Soon after, Bailey helped deliver more than $70 million in voter-approved development that included a new fire station, police station, four new libraries, a convention center, renovation of Miss Laura’s (a historic building damaged by the 1996 tornado), and riverfront development consisting of an amphitheater, events building, a pavilion and other amenities.
“This was a great experience because I became the ‘owner’ dealing with city departments for permits and inspections,” said Bailey. “I got a first-hand look at the building department and other city departments from a customer service standpoint.”
With that knowledge, Bailey strived to take the bureaucracy out of the process. “It’s all about frequent and clear communication and having someone to talk to without having to wait for days or just not receiving any communication. It helped us become more efficient and effective.”
A unified legacy
Following the 1996 tornado, Bailey was elected to the SBCCI board of directors, a move that pushed Bailey again into unfamiliar but exciting and challenging territory.
At the time, building officials from the three different code organizations were challenged to unify the legacy codes: the BOCA National Building Code (BOCA/NBC) by the Building Officials Code Administrators International (BOCA), the Uniform Building Code (UBC) by the International Conference of Building Officials (ICBO), and the Standard Building Code (SBC) by the SBCCI.
“It was a fun and challenging time meeting with code officials from across the nation, all working to find a common thread to build on,” Bailey recalled. “Turns out, we weren’t that much different, with the same goal of safety for the public.”
Throughout this time, he also led the team of other city departments to develop Fort Smith’s first unified development code that became effective in 2009.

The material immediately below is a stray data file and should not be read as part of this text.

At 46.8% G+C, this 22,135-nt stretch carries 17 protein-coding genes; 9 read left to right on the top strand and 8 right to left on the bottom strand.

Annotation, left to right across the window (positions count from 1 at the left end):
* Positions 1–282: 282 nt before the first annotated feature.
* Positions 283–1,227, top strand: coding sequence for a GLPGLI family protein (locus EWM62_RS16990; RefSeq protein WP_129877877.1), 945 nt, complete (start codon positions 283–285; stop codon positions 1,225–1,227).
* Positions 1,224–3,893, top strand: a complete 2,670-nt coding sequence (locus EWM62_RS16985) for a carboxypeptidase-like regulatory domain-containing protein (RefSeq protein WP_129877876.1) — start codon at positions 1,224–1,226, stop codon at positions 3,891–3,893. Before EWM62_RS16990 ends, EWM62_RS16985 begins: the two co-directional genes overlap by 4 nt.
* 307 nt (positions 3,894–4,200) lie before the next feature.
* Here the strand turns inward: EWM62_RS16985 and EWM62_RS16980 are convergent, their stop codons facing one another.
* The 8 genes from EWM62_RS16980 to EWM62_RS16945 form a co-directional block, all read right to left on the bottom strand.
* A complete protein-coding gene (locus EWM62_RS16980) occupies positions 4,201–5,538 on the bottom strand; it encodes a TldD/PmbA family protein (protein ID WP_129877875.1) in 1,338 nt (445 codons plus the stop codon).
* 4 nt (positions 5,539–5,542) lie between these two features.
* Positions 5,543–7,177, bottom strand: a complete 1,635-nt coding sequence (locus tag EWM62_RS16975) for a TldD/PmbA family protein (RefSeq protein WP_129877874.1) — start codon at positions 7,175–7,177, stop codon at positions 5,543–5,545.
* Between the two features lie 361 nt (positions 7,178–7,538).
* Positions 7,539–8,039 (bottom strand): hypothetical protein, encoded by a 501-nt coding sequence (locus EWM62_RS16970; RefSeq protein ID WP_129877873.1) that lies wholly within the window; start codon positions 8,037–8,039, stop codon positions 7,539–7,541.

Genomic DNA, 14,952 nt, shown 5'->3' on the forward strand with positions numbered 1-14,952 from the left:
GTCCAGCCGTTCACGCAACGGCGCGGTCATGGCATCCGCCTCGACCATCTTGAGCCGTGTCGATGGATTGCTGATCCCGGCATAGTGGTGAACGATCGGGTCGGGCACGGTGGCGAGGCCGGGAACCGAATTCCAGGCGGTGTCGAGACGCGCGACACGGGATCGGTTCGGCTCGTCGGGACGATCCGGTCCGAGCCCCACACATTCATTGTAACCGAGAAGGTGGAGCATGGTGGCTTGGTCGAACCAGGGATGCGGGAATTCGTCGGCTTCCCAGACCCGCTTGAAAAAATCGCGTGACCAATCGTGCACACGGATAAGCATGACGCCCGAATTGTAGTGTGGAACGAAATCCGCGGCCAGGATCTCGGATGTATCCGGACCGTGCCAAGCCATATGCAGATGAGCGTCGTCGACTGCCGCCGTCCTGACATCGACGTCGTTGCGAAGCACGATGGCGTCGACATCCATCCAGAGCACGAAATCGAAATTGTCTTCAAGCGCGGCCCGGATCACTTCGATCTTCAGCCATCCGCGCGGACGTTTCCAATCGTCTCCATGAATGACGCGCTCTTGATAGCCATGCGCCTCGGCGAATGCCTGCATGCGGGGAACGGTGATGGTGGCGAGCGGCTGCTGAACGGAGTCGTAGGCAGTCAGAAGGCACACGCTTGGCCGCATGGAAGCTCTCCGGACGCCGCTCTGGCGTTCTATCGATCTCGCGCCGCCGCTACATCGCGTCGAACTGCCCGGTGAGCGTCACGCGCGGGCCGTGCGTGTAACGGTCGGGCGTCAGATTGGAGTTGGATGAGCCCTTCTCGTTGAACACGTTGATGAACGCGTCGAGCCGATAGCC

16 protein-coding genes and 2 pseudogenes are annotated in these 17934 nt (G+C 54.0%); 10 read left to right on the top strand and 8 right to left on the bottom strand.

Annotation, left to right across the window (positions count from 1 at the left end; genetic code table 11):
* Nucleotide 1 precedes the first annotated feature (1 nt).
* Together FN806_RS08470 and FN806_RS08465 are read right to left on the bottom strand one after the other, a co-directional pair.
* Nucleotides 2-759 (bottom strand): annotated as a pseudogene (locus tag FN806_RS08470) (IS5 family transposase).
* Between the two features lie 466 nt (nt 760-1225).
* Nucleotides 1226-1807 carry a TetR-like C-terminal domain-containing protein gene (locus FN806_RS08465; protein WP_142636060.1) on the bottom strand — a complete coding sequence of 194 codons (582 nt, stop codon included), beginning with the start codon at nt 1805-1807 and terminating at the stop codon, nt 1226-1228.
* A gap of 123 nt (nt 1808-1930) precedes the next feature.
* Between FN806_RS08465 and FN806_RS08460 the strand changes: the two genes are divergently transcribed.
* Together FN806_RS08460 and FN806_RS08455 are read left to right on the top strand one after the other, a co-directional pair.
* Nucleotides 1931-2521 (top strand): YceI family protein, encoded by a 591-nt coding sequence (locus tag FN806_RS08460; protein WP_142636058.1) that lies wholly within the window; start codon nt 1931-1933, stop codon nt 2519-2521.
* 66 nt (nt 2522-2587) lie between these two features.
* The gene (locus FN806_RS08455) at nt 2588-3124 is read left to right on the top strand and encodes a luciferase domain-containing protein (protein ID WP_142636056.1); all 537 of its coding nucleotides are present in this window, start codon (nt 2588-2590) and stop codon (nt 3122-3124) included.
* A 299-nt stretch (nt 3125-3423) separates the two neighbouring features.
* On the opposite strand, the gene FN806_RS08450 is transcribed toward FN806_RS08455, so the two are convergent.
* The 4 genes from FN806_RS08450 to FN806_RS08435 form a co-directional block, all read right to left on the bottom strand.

Bailey says he’s proud of the work accomplished during the transition. Specifically, his involvement with the Fire Safety Subcommittee, which was one of the subcommittee’s involved in the drafting of the first International Building Code, addressing several important chapters on life safety and fire prevention related to construction and design. “This experience of working with staff members and code officials from all the model code groups as well as industry professionals was an enlightening experience for us all as we learned that we shared a common goal of protecting the public by creating the best possible building code. For me, it was the beginning of the idea that we were one family.”
Almost a decade later, Bailey would become president of the International Code Council (2006–2007). His mission statement was to Raise the Profile of the Code Official.
“Too often, code officials are stereotyped as roadblocks to progress,” he said. “There is a reason behind what we do, and it makes a difference. There’s a great deal of value in making sure our communities in the U.S. are among the safest in the world. I strongly believe in the motto that “When we do our jobs, nothing happens.”
“We worked hard to develop an attitude or feeling of ‘family with the ICC membership’,” he continued. “We were still in the era of bringing the three model code groups together and we felt that family attitude was important if the organization was going to survive and grow. I credit Lynnette, my wife, with a lot of the work to achieve this goal during my year as president.”
In 2014, Bailey received the Code Council’s prestigious Bobby J. Fowler Award for his work to boost awareness of the council and need for safety in the national building and development sector largely for his Raising the Profile of the Code Official initiative.
When asked what he most appreciates from his more than three decades of service to the building code community, Bailey talks about lessons learned and the people he met.
“With the Code Council, I had the chance to talk with and learn from code officials all over the world,” Bailey said. “Many of those relationships continue to this day and I think helped to make me a better building official and a better person. I believe everyone can learn something from every situation — whether they’re in a small town or a large city. Ironically, my boss today interned for me when he got out of college 20 years ago. How’s that for a full circle? In my opinion, any code official that is not getting involved in the code development process and is not networking at a regional, state, national or even international level is missing out.”
Today, Wally Bailey is the director of planning with the city of Van Buren, Ark., where he continues to share his decades of knowledge and experience as one of the nation’s leaders in building safety.